Strange Tales of Cochise County in “The Midnite Cab Company”
As a big fan of the Twilight Zone and the XFiles, eerie stories surrounding dark places, especially those connected to military installations, have fired my imagination for decades.
Imagine a cab driver on the night shift, making his way through the dark corners of the desert in our sleepy little town, up to the Fort, around the chilly, one-lane bridge on the San Pedro River.
When the Sierra Vista sidewalks are rolled up and put away for the evening, the whispered creatures and happenings begin to waken. At least they do in the mind of local author CJ Fletcher.
Take a Ride with the Midnite Cab Company
"The Midnite Cab Company never existed, yet, it is always present. Driver 51 never was, but, always is. The dilemmas faced by both are not 100% true, yet, they are also faced by many of us on a daily basis."
Amazon's book description of the Midnite Cab Company written by local author CJ Fletcher, tickles the imagination. The stories are fictionalized accounts of rumors, whispers and the fertile mind of the author, made ever more creepy as they circumnavigate the mind with familiar settings in our area.
Let driver 51 (pronounced Five One) take you to the unseen and oft hidden areas of the county - and the psyche.
Meet CJ Fletcher
I sat down with author CJ Fletcher, curious about his newly released tome of short stories.
I asked CJ if he could help me define which genre his stories fall into, since they seem to cover a plethora of topics. He told me, "I'd call them Flash Fiction stories, but also Creepy Pastas."
That was a new one on me, so I consulted Google for clarification on exactly how Flash Fiction is defined.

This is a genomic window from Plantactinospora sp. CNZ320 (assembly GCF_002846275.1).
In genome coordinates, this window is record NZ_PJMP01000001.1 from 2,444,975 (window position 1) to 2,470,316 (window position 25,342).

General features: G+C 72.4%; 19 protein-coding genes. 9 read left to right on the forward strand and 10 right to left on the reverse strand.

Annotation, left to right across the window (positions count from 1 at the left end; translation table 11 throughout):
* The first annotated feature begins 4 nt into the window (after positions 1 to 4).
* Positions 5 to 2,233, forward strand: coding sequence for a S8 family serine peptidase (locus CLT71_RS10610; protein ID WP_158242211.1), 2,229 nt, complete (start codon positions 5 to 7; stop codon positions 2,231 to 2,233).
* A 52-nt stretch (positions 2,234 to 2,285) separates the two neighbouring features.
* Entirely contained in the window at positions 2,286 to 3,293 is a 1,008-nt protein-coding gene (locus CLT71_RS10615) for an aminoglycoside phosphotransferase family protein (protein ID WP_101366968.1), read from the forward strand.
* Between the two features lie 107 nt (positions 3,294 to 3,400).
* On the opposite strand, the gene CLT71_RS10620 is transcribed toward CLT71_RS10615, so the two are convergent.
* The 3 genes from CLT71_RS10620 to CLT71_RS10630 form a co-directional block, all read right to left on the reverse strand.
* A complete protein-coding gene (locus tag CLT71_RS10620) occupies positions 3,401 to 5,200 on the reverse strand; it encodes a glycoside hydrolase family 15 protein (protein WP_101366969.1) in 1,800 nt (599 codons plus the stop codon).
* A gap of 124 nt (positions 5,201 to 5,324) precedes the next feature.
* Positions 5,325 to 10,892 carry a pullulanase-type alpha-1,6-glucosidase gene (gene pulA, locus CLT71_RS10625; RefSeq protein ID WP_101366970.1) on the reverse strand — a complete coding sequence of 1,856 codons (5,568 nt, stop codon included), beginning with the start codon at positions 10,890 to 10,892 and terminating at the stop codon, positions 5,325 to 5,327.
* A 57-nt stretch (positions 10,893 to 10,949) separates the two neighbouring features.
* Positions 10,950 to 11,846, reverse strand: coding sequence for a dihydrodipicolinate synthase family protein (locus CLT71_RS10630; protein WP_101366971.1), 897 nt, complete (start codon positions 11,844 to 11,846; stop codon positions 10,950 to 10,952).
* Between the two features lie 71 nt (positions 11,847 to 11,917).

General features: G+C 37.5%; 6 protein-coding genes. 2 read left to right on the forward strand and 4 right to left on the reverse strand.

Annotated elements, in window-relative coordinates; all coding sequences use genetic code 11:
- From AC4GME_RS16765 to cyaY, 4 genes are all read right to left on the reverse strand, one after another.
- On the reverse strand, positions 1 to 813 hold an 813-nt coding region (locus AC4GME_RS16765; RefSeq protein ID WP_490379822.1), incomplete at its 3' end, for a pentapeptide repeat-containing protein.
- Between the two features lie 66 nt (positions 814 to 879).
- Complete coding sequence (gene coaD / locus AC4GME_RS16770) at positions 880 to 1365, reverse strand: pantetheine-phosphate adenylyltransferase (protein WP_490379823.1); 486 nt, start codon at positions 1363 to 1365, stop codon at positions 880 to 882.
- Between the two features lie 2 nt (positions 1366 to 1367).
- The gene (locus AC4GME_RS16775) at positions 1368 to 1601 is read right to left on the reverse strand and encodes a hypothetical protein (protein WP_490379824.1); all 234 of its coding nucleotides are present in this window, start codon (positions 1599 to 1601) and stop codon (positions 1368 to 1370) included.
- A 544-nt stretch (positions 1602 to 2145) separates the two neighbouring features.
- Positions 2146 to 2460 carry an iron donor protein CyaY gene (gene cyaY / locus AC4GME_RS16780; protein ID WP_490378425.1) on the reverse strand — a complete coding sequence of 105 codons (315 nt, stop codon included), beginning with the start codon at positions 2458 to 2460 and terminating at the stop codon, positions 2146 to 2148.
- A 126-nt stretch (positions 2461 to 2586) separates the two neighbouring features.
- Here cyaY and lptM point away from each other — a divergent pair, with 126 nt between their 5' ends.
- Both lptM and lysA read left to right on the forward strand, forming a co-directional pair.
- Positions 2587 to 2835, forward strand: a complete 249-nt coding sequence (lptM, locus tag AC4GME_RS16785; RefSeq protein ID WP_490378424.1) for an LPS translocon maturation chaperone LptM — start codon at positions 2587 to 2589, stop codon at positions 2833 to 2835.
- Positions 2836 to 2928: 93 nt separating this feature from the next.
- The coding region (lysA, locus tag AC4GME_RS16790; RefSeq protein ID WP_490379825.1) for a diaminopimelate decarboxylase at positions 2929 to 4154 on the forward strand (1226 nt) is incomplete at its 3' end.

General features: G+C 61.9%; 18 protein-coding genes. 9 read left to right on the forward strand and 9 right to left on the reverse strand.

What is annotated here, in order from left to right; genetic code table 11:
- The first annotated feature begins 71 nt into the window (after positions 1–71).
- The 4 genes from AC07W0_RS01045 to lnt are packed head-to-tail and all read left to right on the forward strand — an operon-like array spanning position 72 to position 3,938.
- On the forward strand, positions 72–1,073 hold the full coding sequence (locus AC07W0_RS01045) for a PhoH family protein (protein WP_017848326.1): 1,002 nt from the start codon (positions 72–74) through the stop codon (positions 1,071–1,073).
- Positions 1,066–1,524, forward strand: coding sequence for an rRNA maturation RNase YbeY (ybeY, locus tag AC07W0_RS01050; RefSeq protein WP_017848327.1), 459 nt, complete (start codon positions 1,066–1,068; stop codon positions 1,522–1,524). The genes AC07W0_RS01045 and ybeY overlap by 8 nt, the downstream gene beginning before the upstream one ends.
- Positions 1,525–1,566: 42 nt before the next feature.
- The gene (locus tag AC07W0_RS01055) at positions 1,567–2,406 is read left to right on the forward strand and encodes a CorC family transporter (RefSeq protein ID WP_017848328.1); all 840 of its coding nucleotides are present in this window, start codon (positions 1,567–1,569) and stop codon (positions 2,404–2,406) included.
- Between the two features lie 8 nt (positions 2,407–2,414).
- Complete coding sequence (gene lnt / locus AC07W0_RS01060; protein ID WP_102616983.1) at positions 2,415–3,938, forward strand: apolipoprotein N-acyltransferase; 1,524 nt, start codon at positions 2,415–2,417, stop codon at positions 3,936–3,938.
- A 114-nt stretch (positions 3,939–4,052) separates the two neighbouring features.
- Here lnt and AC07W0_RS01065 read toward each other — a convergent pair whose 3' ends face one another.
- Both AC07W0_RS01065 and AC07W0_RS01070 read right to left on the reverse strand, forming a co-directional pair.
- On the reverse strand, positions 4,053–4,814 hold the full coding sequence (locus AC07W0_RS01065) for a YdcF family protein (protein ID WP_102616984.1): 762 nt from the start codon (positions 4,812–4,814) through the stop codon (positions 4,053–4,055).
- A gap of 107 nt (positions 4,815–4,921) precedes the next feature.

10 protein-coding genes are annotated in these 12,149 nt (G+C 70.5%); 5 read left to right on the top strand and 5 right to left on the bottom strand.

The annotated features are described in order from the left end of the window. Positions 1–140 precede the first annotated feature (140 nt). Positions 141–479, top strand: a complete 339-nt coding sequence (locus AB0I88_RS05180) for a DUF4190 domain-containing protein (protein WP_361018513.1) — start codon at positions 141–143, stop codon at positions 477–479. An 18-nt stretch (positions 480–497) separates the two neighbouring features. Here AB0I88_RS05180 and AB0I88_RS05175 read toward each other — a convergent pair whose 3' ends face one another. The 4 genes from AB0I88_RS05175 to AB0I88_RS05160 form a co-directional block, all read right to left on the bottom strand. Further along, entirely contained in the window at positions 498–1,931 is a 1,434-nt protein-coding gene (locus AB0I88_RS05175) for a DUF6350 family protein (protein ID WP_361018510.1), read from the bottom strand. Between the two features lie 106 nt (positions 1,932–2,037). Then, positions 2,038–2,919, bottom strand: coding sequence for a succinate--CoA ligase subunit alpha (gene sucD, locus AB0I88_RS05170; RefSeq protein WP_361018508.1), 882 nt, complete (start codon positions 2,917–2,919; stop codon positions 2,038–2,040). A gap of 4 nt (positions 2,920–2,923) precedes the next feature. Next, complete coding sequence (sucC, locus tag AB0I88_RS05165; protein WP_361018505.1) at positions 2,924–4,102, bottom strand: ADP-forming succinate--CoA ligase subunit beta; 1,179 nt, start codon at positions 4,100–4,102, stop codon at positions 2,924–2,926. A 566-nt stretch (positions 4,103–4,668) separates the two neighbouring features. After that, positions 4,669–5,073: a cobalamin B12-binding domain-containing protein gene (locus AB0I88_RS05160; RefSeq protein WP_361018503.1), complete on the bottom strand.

Flash Fiction Creepy Pastas
Wikipedia.org defines Flash Fiction: "also called minimalist fiction, [flash fiction] is a fictional work of extreme brevity that still offers character and plot development." Ok, great. But what about this pasta flavored fiction?
Creepy Pasta is a portmanteau of the words creepy and copypasta or copied and pasted text. It further defines this genre as, "internet sharable horror-related legends" These stories, "can include topics such as ghosts, murder, zombies, rituals to summon paranormal entities and haunted television shows and video games".
Check and check. The Midnite Cab Company travels to al these spots. And more.
CJ said he was inspired by his fascination with 1950s and 60s era thematic or moral stories, similar to the type found in series like Rod Serling's The Twilight Zone series.
"Basically," CJ told me, "these stories take you to the dark places in the human psyche, asking the reader to examine the shadow side of humanity."
With a glint in his eye, he tells me that at least one of the stories is true, but he won't offer even a hint as to which one.
Feral Children is a fictionalized account of an event he actually witnessed; CJ just filled in the gaps with his imagination. The true part of the story is creepy enough.
In his story, The Thing in the Sky, CJ explores government conspiracies, like you might find in 90s television show, the X-Files.
Ever heard of a Betz Mystery Sphere? Fallen Angels explores what would happen if one fell from the sky right here in Cochise County.